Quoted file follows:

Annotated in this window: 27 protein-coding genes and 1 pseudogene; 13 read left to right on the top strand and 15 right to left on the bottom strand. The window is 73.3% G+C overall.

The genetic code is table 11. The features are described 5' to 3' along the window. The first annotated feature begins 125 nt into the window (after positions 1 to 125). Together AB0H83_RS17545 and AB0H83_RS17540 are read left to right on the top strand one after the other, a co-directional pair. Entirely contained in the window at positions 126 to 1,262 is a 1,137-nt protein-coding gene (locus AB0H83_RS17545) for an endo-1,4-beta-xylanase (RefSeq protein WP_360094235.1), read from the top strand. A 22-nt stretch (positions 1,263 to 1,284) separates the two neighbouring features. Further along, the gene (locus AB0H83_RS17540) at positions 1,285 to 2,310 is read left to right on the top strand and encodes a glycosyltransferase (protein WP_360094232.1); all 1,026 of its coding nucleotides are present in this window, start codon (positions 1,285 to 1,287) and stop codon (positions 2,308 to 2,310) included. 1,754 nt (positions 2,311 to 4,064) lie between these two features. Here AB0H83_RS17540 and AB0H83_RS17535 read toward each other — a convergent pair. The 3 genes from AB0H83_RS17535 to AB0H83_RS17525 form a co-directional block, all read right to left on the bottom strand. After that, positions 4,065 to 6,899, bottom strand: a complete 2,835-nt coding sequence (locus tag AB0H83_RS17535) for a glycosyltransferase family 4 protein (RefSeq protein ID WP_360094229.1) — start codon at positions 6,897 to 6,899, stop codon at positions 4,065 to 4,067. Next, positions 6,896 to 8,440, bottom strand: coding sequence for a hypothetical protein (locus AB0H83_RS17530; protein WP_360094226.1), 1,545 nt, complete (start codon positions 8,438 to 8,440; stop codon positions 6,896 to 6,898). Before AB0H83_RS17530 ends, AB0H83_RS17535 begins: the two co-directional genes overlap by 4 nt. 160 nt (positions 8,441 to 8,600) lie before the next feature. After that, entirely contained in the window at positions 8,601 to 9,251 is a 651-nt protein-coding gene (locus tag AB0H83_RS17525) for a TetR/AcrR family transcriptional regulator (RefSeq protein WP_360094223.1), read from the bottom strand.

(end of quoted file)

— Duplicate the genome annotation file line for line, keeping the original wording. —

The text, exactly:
Annotated in this window: 27 protein-coding genes and 1 pseudogene; 13 read left to right on the top strand and 15 right to left on the bottom strand. The window is 73.3% G+C overall.

The genetic code is table 11. The features are described 5' to 3' along the window. The first annotated feature begins 125 nt into the window (after positions 1 to 125). Together AB0H83_RS17545 and AB0H83_RS17540 are read left to right on the top strand one after the other, a co-directional pair. Entirely contained in the window at positions 126 to 1,262 is a 1,137-nt protein-coding gene (locus AB0H83_RS17545) for an endo-1,4-beta-xylanase (RefSeq protein WP_360094235.1), read from the top strand. A 22-nt stretch (positions 1,263 to 1,284) separates the two neighbouring features. Further along, the gene (locus AB0H83_RS17540) at positions 1,285 to 2,310 is read left to right on the top strand and encodes a glycosyltransferase (protein WP_360094232.1); all 1,026 of its coding nucleotides are present in this window, start codon (positions 1,285 to 1,287) and stop codon (positions 2,308 to 2,310) included. 1,754 nt (positions 2,311 to 4,064) lie between these two features. Here AB0H83_RS17540 and AB0H83_RS17535 read toward each other — a convergent pair. The 3 genes from AB0H83_RS17535 to AB0H83_RS17525 form a co-directional block, all read right to left on the bottom strand. After that, positions 4,065 to 6,899, bottom strand: a complete 2,835-nt coding sequence (locus tag AB0H83_RS17535) for a glycosyltransferase family 4 protein (RefSeq protein ID WP_360094229.1) — start codon at positions 6,897 to 6,899, stop codon at positions 4,065 to 4,067. Next, positions 6,896 to 8,440, bottom strand: coding sequence for a hypothetical protein (locus AB0H83_RS17530; protein WP_360094226.1), 1,545 nt, complete (start codon positions 8,438 to 8,440; stop codon positions 6,896 to 6,898). Before AB0H83_RS17530 ends, AB0H83_RS17535 begins: the two co-directional genes overlap by 4 nt. 160 nt (positions 8,441 to 8,600) lie before the next feature. After that, entirely contained in the window at positions 8,601 to 9,251 is a 651-nt protein-coding gene (locus tag AB0H83_RS17525) for a TetR/AcrR family transcriptional regulator (RefSeq protein WP_360094223.1), read from the bottom strand.